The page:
I value my honor (using whatever quirky definition I have in my head) above all else, and it blows my mind how quickly—and irrevocably—that can be taken away from you, regardless of whether or not you deserve it. My gut feeling is that there’s more to the story than the paper printed—that he’s an innocent man getting dragged through the mud—but I’m left feeling sick to my stomach either way.

Whither Brent?

It’s been a long time
We shouldn’t have left you
Without a dope beat to step to

—Aaliyah, “Try Again”

Seems that when you stop writing for a while, it feels weird to start up again. Really weird. Also, it’s hard to argue that you need to start writing again when it seems like you don’t have enough time to get done all the basic activities of life.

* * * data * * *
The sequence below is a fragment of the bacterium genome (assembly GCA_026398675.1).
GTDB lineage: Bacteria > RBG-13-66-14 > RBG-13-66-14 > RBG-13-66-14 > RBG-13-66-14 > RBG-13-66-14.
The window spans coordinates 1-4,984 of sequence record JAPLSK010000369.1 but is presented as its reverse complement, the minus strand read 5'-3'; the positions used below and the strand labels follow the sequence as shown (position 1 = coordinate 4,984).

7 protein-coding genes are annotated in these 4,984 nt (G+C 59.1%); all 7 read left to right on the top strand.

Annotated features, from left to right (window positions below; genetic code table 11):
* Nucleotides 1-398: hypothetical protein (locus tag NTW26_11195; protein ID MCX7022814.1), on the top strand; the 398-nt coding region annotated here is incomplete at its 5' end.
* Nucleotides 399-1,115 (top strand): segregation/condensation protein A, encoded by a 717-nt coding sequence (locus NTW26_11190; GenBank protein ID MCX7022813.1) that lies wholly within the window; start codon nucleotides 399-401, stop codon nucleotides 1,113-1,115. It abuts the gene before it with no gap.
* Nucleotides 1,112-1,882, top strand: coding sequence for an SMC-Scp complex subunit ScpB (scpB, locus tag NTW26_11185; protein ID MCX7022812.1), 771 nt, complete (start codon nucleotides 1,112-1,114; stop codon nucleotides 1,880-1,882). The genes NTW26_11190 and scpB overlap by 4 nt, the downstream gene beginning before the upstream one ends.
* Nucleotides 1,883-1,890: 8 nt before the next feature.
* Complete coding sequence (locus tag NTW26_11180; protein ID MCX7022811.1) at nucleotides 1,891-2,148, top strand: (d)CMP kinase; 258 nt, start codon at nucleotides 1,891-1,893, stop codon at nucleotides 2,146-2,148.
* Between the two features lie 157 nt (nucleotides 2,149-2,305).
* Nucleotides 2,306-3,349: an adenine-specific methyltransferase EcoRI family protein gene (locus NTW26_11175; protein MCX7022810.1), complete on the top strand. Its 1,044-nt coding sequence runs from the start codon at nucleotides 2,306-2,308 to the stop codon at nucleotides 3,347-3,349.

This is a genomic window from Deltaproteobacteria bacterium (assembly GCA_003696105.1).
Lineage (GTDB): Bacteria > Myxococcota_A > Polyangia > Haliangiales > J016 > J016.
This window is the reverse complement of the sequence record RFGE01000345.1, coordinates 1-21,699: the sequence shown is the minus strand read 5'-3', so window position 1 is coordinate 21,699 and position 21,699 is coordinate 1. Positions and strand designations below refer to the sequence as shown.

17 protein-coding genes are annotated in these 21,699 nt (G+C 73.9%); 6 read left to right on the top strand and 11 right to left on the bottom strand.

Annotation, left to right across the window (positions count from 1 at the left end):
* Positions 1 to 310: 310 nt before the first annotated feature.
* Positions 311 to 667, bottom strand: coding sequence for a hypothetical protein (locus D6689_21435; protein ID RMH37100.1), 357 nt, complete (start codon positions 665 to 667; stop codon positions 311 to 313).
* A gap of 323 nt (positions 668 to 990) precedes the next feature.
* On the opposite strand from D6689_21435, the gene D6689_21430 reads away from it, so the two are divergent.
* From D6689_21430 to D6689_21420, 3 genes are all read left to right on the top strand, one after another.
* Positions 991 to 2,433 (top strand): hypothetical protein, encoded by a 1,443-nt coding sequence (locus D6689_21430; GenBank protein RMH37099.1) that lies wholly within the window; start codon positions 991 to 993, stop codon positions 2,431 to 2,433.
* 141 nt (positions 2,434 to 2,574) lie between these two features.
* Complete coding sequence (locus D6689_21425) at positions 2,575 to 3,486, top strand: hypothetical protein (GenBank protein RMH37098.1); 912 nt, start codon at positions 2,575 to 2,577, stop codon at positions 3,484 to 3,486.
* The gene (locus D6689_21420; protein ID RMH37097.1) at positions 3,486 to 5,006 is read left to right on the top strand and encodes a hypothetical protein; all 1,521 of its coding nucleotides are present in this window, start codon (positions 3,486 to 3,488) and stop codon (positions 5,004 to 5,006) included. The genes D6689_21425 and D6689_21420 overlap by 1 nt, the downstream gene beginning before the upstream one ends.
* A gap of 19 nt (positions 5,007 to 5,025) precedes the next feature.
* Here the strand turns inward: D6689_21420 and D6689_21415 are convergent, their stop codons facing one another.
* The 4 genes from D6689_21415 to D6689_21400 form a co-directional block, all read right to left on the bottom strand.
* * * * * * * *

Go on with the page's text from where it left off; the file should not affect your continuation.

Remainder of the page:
Also, kittens do not help you free up time. At all.

I have it on reliable authority (my Yotsuba&! daily calendar) that it’s now 2008. The new year finds me paradoxically conflicted: I am rooted yet adrift, satisfied yet not. It’s hard to argue, owning (a small yet ever-growing fraction of) a house, that I’m not tied down a bit. My job continues, and is generally enjoyable; I’m still dancing, and it’s still a powerful force in keeping me sane.

The real problem is that I’m not growing. I want to learn Ruby on Rails, but for whatever reason haven’t actually done so. For all the dancing I do, my movelist (I still think of dancing in video-game terms) remains stagnant; meanwhile, my dance friends—at least, the ones that remain in the current school cycle—have continued to gain ground. My math skills have atrophied, probably back to pre-college levels, and my memory of business topics is rapidly approaching nil. Pretty much the only thing that has been growing has been my bitterness and cynicism… not exactly what one hopes for.